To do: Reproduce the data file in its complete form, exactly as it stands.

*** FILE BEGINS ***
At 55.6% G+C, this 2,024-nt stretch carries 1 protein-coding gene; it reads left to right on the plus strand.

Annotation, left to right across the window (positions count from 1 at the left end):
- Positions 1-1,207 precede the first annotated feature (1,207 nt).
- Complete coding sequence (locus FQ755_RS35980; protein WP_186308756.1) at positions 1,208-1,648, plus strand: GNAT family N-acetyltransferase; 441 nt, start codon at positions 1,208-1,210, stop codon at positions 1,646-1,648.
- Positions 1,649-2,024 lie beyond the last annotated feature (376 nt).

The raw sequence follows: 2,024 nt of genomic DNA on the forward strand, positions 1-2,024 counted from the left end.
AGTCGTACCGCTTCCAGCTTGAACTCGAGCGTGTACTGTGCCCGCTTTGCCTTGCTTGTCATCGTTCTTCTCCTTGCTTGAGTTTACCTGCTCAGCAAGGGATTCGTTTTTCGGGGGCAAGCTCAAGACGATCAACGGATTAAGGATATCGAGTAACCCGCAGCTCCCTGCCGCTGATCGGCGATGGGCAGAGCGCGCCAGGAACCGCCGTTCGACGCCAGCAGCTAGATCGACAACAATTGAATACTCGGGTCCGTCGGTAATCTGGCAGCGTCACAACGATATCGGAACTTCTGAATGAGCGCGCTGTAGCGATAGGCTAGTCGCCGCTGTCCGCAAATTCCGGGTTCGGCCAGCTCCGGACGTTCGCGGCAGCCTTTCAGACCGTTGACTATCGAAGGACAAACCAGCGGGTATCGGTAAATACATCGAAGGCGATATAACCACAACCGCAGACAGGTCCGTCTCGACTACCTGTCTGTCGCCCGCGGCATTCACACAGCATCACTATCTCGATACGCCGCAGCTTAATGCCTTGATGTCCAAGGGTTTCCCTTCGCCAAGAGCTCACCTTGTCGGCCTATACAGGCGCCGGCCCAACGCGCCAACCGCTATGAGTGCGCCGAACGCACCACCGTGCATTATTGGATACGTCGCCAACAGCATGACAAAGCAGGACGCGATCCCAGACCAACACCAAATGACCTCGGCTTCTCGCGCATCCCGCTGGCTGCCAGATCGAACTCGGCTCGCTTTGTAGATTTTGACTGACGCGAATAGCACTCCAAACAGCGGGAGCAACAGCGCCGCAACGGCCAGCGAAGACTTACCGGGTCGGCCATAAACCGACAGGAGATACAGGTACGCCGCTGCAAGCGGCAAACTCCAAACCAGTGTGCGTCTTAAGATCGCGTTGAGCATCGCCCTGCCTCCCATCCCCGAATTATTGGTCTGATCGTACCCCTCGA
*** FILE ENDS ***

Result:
At 55.6% G+C, this 2,024-nt stretch carries 1 protein-coding gene; it reads left to right on the plus strand.

Annotation, left to right across the window (positions count from 1 at the left end):
- Positions 1-1,207 precede the first annotated feature (1,207 nt).
- Complete coding sequence (locus FQ755_RS35980; protein WP_186308756.1) at positions 1,208-1,648, plus strand: GNAT family N-acetyltransferase; 441 nt, start codon at positions 1,208-1,210, stop codon at positions 1,646-1,648.
- Positions 1,649-2,024 lie beyond the last annotated feature (376 nt).

The raw sequence follows: 2,024 nt of genomic DNA on the forward strand, positions 1-2,024 counted from the left end.
AGTCGTACCGCTTCCAGCTTGAACTCGAGCGTGTACTGTGCCCGCTTTGCCTTGCTTGTCATCGTTCTTCTCCTTGCTTGAGTTTACCTGCTCAGCAAGGGATTCGTTTTTCGGGGGCAAGCTCAAGACGATCAACGGATTAAGGATATCGAGTAACCCGCAGCTCCCTGCCGCTGATCGGCGATGGGCAGAGCGCGCCAGGAACCGCCGTTCGACGCCAGCAGCTAGATCGACAACAATTGAATACTCGGGTCCGTCGGTAATCTGGCAGCGTCACAACGATATCGGAACTTCTGAATGAGCGCGCTGTAGCGATAGGCTAGTCGCCGCTGTCCGCAAATTCCGGGTTCGGCCAGCTCCGGACGTTCGCGGCAGCCTTTCAGACCGTTGACTATCGAAGGACAAACCAGCGGGTATCGGTAAATACATCGAAGGCGATATAACCACAACCGCAGACAGGTCCGTCTCGACTACCTGTCTGTCGCCCGCGGCATTCACACAGCATCACTATCTCGATACGCCGCAGCTTAATGCCTTGATGTCCAAGGGTTTCCCTTCGCCAAGAGCTCACCTTGTCGGCCTATACAGGCGCCGGCCCAACGCGCCAACCGCTATGAGTGCGCCGAACGCACCACCGTGCATTATTGGATACGTCGCCAACAGCATGACAAAGCAGGACGCGATCCCAGACCAACACCAAATGACCTCGGCTTCTCGCGCATCCCGCTGGCTGCCAGATCGAACTCGGCTCGCTTTGTAGATTTTGACTGACGCGAATAGCACTCCAAACAGCGGGAGCAACAGCGCCGCAACGGCCAGCGAAGACTTACCGGGTCGGCCATAAACCGACAGGAGATACAGGTACGCCGCTGCAAGCGGCAAACTCCAAACCAGTGTGCGTCTTAAGATCGCGTTGAGCATCGCCCTGCCTCCCATCCCCGAATTATTGGTCTGATCGTACCCCTCGA